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Abstract Algebra

by Thorn
Tags: abstract, algebra
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Thorn
#1
Sep17-08, 09:41 PM
P: 23
If G is an abelian group of order (p^t)m, and (p,m)=1, show that G(p) has order p^t

and G(p) = {a e G| |a|=p^m where m is a natural number}

any suggestions?
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morphism
#2
Sep18-08, 12:16 AM
Sci Advisor
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What do you have to work with? This problem is trivial if you've developed enough tools.

You can also do this with your "bare hands" if you want to. What have you tried so far?
Thorn
#3
Sep18-08, 01:59 PM
P: 23
Geez...I have no idea where to start...

Ok, I was looking at a lemma...

"Let G be an abelian group and a [tex]\in[/tex] G and is an element of finite order. Then a = a1+a2+...+ak, with ai an element of G(pi), where p1,....,pk are the distinct positive primes that divide the order of a"

.... now G(p) is only the set of all elements whose order is some power of p... I was thinking you could use that lemma to show that G(p) has power pt ...seems like that could help somehow.. but it seems I need to use the fact that (p,m)=1 ...this surely means that (pt,m)=1 which means you can write 1=pt*u + m*v...for some numbers u,v... and I have no idea where to go...

Thorn
#4
Sep18-08, 02:11 PM
P: 23
Abstract Algebra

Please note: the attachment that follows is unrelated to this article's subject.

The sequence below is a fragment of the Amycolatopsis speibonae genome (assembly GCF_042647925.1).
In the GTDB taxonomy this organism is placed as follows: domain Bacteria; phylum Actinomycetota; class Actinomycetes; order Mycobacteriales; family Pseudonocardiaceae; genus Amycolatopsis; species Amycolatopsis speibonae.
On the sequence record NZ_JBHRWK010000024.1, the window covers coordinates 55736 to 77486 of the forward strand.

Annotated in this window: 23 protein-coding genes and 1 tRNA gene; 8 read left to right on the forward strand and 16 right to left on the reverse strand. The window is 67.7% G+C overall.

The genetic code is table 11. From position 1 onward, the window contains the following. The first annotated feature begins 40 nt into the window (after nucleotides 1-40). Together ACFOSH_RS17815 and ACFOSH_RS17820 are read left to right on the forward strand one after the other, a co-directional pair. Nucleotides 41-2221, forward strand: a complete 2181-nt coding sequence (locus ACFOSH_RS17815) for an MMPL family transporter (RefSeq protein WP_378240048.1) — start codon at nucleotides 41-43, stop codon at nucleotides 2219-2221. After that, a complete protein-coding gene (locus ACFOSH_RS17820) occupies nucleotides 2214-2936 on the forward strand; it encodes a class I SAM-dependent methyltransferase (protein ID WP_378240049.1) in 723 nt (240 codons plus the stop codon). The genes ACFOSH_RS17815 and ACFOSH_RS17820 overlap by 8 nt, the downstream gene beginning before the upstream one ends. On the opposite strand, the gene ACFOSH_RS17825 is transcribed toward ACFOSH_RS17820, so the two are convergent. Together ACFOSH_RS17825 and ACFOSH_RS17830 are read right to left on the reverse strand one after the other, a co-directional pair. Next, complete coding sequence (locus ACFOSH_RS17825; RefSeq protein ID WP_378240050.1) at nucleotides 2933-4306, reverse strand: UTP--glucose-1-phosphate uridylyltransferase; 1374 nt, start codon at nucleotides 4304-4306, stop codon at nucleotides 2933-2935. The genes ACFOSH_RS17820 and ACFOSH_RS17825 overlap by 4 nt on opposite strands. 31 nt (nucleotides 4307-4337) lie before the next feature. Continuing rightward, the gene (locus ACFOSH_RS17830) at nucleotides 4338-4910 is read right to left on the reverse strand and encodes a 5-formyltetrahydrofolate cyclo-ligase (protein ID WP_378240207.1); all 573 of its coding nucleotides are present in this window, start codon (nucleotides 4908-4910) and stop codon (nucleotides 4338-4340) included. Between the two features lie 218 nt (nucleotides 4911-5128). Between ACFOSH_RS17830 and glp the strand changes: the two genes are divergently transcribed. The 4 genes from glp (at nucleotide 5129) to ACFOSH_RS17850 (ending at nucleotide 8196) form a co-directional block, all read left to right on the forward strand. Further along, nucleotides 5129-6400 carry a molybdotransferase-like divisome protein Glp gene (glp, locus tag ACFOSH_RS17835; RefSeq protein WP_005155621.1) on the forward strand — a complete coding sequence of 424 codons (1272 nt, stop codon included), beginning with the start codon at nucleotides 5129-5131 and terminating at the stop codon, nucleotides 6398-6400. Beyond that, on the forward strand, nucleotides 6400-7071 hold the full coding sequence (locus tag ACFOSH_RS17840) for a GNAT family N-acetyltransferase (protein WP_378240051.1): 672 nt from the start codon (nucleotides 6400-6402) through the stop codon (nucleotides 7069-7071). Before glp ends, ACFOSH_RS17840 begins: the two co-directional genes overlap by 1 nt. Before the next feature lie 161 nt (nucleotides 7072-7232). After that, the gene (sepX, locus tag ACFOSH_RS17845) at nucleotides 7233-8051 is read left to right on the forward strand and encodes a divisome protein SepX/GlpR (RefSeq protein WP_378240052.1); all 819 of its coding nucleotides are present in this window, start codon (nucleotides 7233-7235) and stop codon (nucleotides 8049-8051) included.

Well...Actually, I could use Cauchy's theorem for Abelian Groups...

"If G is a finite abelian group and p is a prime that divides |G|, prove that G contains an element of order p....

we know that p divides |G|...and p2 divides the order of G...and so on and so on until we have pt divides the order of G...so all these elements exist in G(p)..then use the (p,m)=1 to show that each one of these elements is uniquely the product of m with some interger...I think that is it...
morphism
#5
Sep19-08, 06:44 AM
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Does Cauchy's theorem imply that if p^m divides |G|, then G contains an element of order p^m?

The fact that G is abelian is vital here. First note that G(p) is a subgroup of G. Next note that G(p) has order a power of p, by Cauchy. If |G(p)| isn't p^t, then we can consider the group G/G(p). G/G(p) is still abelian, and p divides |G/G(p)|. Apply Cauchy's theorem again to get an element g+G(p) of order p. Now what?
mathwonk
#6
Sep20-08, 09:31 AM
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you might start by trying to prove there is an element of order p, if t>0.


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